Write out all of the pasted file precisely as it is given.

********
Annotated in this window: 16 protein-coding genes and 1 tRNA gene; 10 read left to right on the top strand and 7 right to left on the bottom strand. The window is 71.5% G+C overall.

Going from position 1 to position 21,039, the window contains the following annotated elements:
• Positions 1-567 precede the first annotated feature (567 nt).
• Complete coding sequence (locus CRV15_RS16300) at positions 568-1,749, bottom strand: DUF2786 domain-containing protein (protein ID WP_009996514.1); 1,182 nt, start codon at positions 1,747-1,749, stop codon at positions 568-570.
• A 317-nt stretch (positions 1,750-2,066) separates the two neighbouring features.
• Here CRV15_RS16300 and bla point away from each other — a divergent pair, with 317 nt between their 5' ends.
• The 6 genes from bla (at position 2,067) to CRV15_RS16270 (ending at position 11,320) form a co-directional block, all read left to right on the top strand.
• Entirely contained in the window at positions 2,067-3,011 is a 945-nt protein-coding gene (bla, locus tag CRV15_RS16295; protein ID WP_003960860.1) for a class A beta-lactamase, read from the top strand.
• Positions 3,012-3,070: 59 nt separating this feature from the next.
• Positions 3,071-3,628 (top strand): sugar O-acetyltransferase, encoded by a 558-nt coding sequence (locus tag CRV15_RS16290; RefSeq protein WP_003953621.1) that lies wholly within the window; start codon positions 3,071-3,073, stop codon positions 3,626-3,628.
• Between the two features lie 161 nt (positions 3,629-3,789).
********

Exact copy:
Annotated in this window: 16 protein-coding genes and 1 tRNA gene; 10 read left to right on the top strand and 7 right to left on the bottom strand. The window is 71.5% G+C overall.

Going from position 1 to position 21,039, the window contains the following annotated elements:
• Positions 1-567 precede the first annotated feature (567 nt).
• Complete coding sequence (locus CRV15_RS16300) at positions 568-1,749, bottom strand: DUF2786 domain-containing protein (protein ID WP_009996514.1); 1,182 nt, start codon at positions 1,747-1,749, stop codon at positions 568-570.
• A 317-nt stretch (positions 1,750-2,066) separates the two neighbouring features.
• Here CRV15_RS16300 and bla point away from each other — a divergent pair, with 317 nt between their 5' ends.
• The 6 genes from bla (at position 2,067) to CRV15_RS16270 (ending at position 11,320) form a co-directional block, all read left to right on the top strand.
• Entirely contained in the window at positions 2,067-3,011 is a 945-nt protein-coding gene (bla, locus tag CRV15_RS16295; protein ID WP_003960860.1) for a class A beta-lactamase, read from the top strand.
• Positions 3,012-3,070: 59 nt separating this feature from the next.
• Positions 3,071-3,628 (top strand): sugar O-acetyltransferase, encoded by a 558-nt coding sequence (locus tag CRV15_RS16290; RefSeq protein WP_003953621.1) that lies wholly within the window; start codon positions 3,071-3,073, stop codon positions 3,626-3,628.
• Between the two features lie 161 nt (positions 3,629-3,789).